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A stairway to the Arts

Nick Myall
Thursday 07 Jul 2016

OMA and Provencher_Roy have combined to deliver a striking new pavilion at the Musée national des beaux-arts du Québec in Canada

The new Pierre Lassonde pavilion at the Musée national des beaux-arts du Québec in Canada has opened to the public. Designed by OMA and Provencher_Roy the new building provides Québecers and tourists with a 90% increase in exhibition space, to discover in greater depth the MNBAQ's impressive art collection.

Integrated in an intricate and sensitive environment, the project generated an in-depth reflection about the bond between the Battlefields Park and Québec city, the preservation of the historic Saint-Dominique church, the creation of a persuasive presence on Grande Allée and the harmonious integration of the new pavilion. 

The solution was to stack the required new galleries in three volumes of decreasing size - temporary exhibitions (50m x 50m), the permanent modern and contemporary collections (45m x 35m) and design / Inuit exhibits (42.5m x 25m) - to create a cascade ascending from the park towards the city. The building aims to weave together the city, the park and the museum; it is simultaneously an extension of all three.

Commenting on the project MNBAQ’s Executive Director and Chief Curator, Line Ouellet proclaime said, “The world heritage site of Québec City now has a new landmark. Lucid and ingenious, the Pierre Lassonde Pavilion simultaneously stands out on its site and weaves itself into its surroundings, bringing out the potential of the urban situation with a logic that is as impeccable as it is unexpected.”

The pavilion gradually decreases in height, creating a cascade effect that enables the museum to reach out towards the park at the back while inviting the city in on the front. A 20-metre cantilever announces the main entrance of the Lassonde pavilion. Built using a hybrid steel truss system, it accommodates galleries completely uninterrupted by support columns. The entrance opens out onto an urban plaza that leads to a series of gateways into the galleries, courtyard and auditorium. A monumental spiral staircase of 79 stairs as well as an exterior pop-out staircase of 40 stairs provide spectacular views of the park, the city and the museum. Within the gallery boxes, mezzanines and overlooks link the temporary and permanent exhibition spaces.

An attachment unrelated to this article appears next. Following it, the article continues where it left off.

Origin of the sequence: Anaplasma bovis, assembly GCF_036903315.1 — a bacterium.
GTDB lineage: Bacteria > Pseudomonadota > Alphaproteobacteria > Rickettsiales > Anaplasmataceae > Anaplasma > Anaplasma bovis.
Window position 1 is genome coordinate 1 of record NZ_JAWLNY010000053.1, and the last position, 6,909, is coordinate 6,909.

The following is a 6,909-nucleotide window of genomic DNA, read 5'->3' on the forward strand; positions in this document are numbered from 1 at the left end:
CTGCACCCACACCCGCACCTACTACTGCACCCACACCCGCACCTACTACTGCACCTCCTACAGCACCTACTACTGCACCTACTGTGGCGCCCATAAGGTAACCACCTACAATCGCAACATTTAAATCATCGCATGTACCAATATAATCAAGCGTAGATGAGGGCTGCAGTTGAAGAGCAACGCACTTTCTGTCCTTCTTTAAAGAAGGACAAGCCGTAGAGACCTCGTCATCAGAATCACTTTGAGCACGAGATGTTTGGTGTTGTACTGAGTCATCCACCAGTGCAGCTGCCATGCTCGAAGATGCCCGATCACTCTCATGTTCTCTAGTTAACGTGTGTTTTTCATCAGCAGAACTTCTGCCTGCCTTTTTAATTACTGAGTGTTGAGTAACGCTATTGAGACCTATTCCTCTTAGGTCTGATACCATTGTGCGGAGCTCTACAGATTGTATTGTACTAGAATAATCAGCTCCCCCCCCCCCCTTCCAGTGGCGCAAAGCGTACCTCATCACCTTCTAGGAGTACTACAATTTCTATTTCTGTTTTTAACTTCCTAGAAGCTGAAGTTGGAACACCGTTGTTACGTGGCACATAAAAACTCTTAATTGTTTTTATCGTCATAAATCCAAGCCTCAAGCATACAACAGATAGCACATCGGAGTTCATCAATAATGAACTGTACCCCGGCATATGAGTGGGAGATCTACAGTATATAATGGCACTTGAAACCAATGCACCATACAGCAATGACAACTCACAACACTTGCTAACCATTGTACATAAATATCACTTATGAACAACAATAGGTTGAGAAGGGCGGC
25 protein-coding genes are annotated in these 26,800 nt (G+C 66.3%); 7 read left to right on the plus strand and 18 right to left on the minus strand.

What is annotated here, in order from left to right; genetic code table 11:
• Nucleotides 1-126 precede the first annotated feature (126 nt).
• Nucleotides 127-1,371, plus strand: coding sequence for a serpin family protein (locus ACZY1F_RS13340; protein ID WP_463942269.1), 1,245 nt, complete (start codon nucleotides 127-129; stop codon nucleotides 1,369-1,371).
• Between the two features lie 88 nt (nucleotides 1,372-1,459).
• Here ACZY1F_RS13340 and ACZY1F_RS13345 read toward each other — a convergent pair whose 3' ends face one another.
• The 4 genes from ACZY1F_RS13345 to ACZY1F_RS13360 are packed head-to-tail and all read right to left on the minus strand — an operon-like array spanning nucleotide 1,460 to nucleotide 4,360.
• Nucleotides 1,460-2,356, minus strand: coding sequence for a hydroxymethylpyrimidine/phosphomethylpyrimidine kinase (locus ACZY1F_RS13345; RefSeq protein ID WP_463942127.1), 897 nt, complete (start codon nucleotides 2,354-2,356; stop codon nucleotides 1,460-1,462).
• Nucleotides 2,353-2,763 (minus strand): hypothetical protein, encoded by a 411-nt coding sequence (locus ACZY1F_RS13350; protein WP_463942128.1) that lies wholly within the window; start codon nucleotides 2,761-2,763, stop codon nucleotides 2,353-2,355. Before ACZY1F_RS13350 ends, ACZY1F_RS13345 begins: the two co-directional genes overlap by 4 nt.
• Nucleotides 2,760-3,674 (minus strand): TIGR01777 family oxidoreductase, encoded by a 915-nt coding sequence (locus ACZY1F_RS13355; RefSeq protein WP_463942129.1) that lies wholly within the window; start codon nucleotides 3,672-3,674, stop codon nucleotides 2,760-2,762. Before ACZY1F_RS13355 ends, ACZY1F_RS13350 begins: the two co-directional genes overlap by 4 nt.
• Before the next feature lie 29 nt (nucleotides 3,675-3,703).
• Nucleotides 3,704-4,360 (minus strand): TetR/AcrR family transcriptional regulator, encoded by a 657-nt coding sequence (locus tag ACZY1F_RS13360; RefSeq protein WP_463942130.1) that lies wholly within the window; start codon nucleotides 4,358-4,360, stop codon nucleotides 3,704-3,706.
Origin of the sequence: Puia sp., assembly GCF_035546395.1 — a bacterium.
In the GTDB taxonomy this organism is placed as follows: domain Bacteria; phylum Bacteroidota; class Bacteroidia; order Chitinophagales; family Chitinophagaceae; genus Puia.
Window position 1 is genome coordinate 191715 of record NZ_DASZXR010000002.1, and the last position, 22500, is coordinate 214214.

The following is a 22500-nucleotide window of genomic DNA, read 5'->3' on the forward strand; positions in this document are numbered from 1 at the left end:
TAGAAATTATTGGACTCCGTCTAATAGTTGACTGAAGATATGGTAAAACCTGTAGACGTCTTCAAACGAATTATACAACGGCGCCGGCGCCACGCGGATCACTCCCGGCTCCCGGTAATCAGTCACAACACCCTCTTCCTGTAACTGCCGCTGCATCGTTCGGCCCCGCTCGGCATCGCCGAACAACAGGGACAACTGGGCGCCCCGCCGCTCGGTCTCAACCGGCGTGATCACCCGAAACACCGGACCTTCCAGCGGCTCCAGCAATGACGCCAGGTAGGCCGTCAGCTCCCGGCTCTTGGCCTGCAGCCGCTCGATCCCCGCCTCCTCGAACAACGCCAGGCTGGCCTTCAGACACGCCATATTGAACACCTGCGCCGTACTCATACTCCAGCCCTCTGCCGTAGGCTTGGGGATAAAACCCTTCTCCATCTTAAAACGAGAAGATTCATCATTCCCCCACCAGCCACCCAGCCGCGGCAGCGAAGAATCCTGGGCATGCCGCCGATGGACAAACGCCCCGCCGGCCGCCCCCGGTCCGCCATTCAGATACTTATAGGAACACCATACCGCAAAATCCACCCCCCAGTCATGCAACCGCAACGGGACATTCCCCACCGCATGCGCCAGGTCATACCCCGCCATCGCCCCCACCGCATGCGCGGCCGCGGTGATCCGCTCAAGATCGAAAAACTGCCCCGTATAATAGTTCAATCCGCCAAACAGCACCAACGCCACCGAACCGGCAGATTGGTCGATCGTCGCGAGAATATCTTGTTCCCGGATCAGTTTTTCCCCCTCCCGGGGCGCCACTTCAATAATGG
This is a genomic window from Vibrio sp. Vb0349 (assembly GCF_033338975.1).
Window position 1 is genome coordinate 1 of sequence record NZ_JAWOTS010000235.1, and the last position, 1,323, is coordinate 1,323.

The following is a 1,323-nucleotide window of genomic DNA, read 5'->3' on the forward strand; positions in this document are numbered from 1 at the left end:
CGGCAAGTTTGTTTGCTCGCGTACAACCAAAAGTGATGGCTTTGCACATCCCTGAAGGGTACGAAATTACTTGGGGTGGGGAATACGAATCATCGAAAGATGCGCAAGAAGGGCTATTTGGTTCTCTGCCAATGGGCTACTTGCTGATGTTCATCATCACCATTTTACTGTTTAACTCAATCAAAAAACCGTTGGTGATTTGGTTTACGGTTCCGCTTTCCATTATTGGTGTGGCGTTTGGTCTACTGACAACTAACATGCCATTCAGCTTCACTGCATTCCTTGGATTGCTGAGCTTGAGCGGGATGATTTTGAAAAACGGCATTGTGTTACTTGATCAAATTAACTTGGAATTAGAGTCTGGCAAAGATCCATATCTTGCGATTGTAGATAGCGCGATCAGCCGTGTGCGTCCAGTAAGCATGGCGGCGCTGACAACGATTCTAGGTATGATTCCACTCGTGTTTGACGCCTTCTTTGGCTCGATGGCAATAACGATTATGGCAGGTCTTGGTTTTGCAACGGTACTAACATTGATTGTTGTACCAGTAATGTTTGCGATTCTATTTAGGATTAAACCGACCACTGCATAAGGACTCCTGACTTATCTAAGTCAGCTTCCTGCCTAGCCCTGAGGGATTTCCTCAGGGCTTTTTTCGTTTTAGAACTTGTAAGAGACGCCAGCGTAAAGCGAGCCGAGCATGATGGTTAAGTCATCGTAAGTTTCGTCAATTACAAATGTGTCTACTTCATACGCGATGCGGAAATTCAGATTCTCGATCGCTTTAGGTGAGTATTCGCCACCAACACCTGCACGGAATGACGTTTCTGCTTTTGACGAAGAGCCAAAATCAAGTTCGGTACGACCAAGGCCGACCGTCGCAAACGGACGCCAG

With its triple-glazed panels, comprised of a layer of diffuser glass, two layers of fritting and a low-emissivity coating, the building's interior is bathed in light while the façade reflects the surrounding greenery. The fritting's pattern density provides sufficient solar shading to satisfy LEED's mechanical cooling requirements. Thanks to the fritting and diffuser glass, as well as the skylights and carefully curated fenestration, a translucent effect permeates the space, transforming the cultural institution into a natural extension of Battlefields Park.

The new building links to the existing museum complex by a 130.6m long passageway. By virtue of the sheer length and change in elevation, the tunnel creates a series of linked rooms with a dramatic range of spatial and lighting conditions. Each of these serves as a distinct gallery condition, a series of spatially diverse yet visually interconnected volumes that lead the visitor through the complex.

The Musée national des beaux-arts du Québec is a museum complex unlike any other in Québec, combining art, architecture and nature. The museum’s extensive collection, a benchmark for Québec art, comprises more than 38,000 works, recounting 400 years of history. It includes one of the most important collections of religious art in Québec, the largest collection of Inuit art in Québec, as well as some 9,000 contemporary works: sculptures, engravings, ceramics, photographs, drawings, videos, installations, and digital and media art. 

Nick Myall

News Editor

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